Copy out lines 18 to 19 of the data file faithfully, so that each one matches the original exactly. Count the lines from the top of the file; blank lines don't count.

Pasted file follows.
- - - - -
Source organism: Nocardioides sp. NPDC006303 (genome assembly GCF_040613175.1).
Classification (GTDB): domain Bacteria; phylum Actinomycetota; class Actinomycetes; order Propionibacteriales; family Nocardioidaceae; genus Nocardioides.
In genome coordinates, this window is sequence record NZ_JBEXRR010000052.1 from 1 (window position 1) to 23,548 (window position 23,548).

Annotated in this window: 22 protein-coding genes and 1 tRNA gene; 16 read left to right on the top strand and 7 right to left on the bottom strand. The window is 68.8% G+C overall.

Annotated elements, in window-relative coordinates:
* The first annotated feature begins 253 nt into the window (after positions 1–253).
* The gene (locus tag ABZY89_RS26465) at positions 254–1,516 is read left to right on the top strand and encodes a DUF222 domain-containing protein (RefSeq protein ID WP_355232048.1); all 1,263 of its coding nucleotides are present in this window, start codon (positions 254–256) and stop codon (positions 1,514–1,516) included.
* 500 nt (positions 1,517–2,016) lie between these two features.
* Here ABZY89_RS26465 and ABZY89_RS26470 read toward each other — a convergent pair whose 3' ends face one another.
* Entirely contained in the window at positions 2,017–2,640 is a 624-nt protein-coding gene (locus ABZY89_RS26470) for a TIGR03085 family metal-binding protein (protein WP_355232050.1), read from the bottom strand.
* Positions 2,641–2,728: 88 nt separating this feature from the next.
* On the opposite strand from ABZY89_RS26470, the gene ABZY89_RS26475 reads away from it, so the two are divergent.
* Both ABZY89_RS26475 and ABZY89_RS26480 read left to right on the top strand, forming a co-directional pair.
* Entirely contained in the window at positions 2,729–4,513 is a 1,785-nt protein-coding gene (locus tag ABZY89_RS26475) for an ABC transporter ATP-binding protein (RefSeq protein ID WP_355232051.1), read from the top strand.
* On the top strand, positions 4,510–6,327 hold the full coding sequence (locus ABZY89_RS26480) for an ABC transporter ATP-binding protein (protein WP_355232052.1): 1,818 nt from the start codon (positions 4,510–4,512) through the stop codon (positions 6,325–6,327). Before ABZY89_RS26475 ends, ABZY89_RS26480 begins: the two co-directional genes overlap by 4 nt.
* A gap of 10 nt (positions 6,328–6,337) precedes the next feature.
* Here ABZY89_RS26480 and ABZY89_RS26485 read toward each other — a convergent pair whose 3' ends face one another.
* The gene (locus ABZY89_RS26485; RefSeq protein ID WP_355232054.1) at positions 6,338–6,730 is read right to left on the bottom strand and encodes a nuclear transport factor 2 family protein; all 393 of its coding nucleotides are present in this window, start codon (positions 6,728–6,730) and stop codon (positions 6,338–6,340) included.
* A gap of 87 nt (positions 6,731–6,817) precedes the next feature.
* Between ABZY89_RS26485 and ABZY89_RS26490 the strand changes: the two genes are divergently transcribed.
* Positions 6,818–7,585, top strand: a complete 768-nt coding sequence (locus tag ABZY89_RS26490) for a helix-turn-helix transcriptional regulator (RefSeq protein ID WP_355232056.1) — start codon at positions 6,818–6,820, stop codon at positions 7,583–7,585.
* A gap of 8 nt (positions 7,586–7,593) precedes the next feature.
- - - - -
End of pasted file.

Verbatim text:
* The gene (locus ABZY89_RS26485; RefSeq protein ID WP_355232054.1) at positions 6,338–6,730 is read right to left on the bottom strand and encodes a nuclear transport factor 2 family protein; all 393 of its coding nucleotides are present in this window, start codon (positions 6,728–6,730) and stop codon (positions 6,338–6,340) included.
* A gap of 87 nt (positions 6,731–6,817) precedes the next feature.